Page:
Hanes, Lowe eager to succeed Parmon

Hanes, Lowe eager to succeed Parmon
January 22
00:00 2015


The Forsyth County Democratic Party will pick the person who will complete the term of Sen. Earline Parmon – who was expected to proffer her resignation yesterday – on Thursday, Jan. 29 at 6:30 p.m. at Kennedy High School, 890 E. 11th St.

At least two high profile names have made it no secret they want the job.

Rev. Dr. Paul Lowe, pastor of Shiloh Baptist Church and a longtime Democratic Party leader and official, and State Rep. Ed Hanes, who won his second term in November as the 72nd District’s representative, are both eager to be chosen. City Council Member James Taylor, who lost to Parmon in the primary more than two years ago when she first won the Senate seat, is still mulling over the idea.

“I am offering myself to give service and to be a voice for this community for the 32nd district,” said Lowe, who has served as a delegate at the last two Democratic National Conventions. “Senator Parmon has been a great advocate for this community and for the 32nd district, and I would be honored to serve this district.”

Lowe said he wants to fight for North Carolina families by standing for jobs, education and health care.
“There has to be a continuous voice speaking for North Carolina families about these bread and butter issues,” he said. “I’m hoping that I can get the support that is needed to fight. I see it as an expansion of things that I’ve been doing as a pastor.”

Hanes said if given the chance by the committee, he would proudly serve.

“My intention right now is to accept a nomination. I’m sure the executive committee will make the right choice,” he said. “The most important thing you bring to the Senate is the understanding of the players and legislation.”

In the past, Hanes has touted his ability to work across the aisle with Republicans, but he says he has always stood squarely behind issues sacrosanct to Democrats.

“It seems that there is some thought that I didn’t support Medicaid expansion and that I voted in favor of the unemployment bill that cut benefits,” he said. “I’ve received calls from people within the party that have expressed that I need to make sure I represent myself on these issues. I support Medicaid expansion and opposed unemployment cuts.”

Hanes won Parmon’s former House seat when she made the move to the Senate. He said he stepped into a pair of very big shoes.

“She is a hero to a lot of people in this community. She ought to be held up as a hero to the entire Winston-Salem community for the efforts that she has put forth in the General Assembly,” said Hanes, whose seat would have to be filled by the same committee if he is chosen. “I was absolutely blown away by her leadership ability in that assembly in some very stressful and serious times. I thank her for laying a foundation and being there with some sound advice.”

Taylor, now in his second term as the City Council’s Southeast Ward representative, said he’ll wait and see.

“I did run for the seat in 2012, and we came up a little short. This is one of those positions where you have to let the people decide,” he said. “I will sit tight, talk to my family and hear from the community first.”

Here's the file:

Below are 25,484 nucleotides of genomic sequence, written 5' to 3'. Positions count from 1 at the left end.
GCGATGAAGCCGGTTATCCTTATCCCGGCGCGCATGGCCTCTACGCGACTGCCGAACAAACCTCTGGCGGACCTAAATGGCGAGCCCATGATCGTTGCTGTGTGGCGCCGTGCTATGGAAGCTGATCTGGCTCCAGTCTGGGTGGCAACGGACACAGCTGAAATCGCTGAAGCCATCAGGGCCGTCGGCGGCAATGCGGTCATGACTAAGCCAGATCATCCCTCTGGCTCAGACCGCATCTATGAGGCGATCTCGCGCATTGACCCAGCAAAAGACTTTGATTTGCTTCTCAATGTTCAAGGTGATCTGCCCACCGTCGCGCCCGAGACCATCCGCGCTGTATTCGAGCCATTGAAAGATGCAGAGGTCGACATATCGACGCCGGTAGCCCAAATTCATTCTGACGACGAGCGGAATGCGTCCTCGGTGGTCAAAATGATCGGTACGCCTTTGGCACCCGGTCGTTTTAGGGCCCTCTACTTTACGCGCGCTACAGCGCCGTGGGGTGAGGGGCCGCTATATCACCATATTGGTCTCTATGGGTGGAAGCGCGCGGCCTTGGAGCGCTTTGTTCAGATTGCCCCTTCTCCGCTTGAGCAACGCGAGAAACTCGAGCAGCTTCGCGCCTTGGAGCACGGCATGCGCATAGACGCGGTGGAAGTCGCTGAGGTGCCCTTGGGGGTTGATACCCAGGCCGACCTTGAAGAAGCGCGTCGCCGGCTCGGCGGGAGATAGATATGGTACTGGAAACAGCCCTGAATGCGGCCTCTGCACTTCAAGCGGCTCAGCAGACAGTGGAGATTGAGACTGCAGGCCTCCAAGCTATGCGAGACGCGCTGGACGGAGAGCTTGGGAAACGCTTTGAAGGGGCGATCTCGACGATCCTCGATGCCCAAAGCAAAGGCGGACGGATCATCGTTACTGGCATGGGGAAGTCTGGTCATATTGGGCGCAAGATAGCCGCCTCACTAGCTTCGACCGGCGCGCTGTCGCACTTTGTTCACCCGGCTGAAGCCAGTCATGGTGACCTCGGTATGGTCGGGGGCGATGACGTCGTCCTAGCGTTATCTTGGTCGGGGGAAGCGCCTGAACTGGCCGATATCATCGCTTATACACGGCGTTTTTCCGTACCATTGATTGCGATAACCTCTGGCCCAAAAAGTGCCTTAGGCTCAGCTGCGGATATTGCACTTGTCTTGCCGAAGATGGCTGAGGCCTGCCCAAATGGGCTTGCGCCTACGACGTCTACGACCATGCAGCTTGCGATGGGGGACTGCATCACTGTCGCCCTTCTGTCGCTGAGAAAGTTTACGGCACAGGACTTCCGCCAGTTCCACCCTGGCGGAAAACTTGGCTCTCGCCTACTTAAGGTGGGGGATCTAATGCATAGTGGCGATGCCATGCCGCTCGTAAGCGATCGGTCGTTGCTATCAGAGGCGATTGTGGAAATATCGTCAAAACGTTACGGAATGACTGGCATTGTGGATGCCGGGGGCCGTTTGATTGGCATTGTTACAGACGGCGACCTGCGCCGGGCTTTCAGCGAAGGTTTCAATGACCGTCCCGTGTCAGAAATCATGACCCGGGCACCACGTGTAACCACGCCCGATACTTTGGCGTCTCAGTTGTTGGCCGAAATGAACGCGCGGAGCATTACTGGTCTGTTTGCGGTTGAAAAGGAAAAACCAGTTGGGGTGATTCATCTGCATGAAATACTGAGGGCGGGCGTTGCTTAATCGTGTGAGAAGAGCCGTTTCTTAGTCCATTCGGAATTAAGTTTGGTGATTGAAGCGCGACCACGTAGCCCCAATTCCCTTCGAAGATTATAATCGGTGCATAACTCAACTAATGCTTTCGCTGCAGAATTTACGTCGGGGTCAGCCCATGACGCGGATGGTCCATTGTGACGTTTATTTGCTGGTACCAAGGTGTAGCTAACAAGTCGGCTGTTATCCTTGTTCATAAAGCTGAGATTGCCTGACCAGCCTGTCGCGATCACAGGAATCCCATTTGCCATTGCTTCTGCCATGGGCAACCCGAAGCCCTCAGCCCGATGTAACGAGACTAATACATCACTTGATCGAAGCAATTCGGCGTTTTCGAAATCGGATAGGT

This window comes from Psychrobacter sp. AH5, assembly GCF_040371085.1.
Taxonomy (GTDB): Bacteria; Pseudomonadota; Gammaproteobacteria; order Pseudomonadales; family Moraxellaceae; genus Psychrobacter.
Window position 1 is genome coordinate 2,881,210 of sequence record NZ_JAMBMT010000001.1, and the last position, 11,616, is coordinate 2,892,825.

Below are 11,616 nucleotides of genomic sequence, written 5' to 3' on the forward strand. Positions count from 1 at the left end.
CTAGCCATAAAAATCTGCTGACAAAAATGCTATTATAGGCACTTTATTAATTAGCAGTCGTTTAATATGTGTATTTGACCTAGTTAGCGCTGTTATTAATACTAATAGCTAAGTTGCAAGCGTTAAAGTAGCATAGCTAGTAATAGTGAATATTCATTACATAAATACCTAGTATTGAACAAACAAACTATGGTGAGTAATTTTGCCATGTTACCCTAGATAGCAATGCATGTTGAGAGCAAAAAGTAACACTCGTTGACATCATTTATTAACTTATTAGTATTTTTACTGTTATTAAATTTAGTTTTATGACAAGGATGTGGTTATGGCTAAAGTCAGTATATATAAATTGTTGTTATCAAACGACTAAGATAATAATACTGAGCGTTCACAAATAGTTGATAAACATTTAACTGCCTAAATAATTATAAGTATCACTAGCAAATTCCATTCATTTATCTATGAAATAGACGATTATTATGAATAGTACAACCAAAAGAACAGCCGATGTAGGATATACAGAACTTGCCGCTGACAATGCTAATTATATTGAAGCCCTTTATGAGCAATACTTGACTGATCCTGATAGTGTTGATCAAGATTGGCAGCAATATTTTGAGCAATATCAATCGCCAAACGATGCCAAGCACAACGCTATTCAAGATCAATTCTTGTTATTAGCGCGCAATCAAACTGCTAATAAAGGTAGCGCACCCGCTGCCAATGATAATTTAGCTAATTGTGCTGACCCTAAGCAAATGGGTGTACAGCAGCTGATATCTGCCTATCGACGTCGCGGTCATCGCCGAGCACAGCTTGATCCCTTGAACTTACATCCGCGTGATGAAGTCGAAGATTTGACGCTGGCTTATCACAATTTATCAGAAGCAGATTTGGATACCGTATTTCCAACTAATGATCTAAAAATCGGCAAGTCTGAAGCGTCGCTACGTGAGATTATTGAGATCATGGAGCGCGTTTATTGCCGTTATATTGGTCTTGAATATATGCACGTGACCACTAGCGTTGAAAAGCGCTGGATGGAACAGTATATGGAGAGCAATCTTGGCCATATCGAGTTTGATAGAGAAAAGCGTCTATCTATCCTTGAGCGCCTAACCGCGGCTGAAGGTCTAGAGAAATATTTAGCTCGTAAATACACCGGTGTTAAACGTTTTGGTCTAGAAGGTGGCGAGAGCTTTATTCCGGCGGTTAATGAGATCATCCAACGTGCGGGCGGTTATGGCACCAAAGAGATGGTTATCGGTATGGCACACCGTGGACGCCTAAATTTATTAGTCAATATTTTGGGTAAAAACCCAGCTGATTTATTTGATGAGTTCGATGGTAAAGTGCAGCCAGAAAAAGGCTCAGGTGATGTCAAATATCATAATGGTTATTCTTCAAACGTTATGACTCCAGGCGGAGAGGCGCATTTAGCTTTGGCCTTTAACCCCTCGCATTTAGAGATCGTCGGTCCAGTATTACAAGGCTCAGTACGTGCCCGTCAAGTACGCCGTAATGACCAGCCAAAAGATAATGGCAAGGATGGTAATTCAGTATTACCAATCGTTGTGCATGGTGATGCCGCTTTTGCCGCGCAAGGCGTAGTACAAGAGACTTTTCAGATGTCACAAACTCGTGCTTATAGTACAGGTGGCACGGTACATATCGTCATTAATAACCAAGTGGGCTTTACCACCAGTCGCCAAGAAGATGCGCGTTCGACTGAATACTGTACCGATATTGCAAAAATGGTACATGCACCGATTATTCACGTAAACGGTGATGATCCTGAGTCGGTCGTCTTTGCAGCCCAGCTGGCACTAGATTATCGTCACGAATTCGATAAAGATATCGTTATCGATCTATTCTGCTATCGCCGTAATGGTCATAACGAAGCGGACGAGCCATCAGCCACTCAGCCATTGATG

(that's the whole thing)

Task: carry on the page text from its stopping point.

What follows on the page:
Taylor said that there is only one Earline Parmon.

“She will definitely be missed. They broke the mold when they made her,” he said. “She has fought for countless years for human rights, jobs, economic development and she has been an advocate for people. I don’t consider her to be a politician, but a stateswoman, someone who is genuinely concerned about people and does her job very well.”

Forsyth County Democratic Chair Susan Campbell said a meeting will be called to nominate someone to take Parmon’s place. The governor will ultimately appoint the nominee.

“We have a county executive committee and its made up of the precinct chairs, vice chairs, party officers, auxiliary chairs, elected officials and state executive committee members. It’s those people who live in that district,” she said.

She said that each person gets a vote and there will be campaigning in the form of nominating or candidate speeches before the body votes.

“We will go as many ballots as we have to go until we get (at least 51 percent) and that person’s name would go to the governor,” Campbell said.

Campbell and State Rep. Evelyn Terry, who said she doesn’t plan to throw her name into the hat, had high praise for Parmon.

“You know where she stands and you have to admire that kind of outspoken commitment that she has,” Campbell said. “She doesn’t play politics with issues but she is very straightforward. People come to her because they know she’ll help.”

Terry called her “an exemplary advocate for her constitutes since the day she stepped foot in the political arena.”

Only members of the County Executive Committee (precinct chairs and vice chairs, auxiliary chairs, State Executive Committee members, Party officers, and elected officials) are eligible to vote in the Jan. 29 election. For more information, call 336-724-5941.

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Chanel Davis

Chanel Davis

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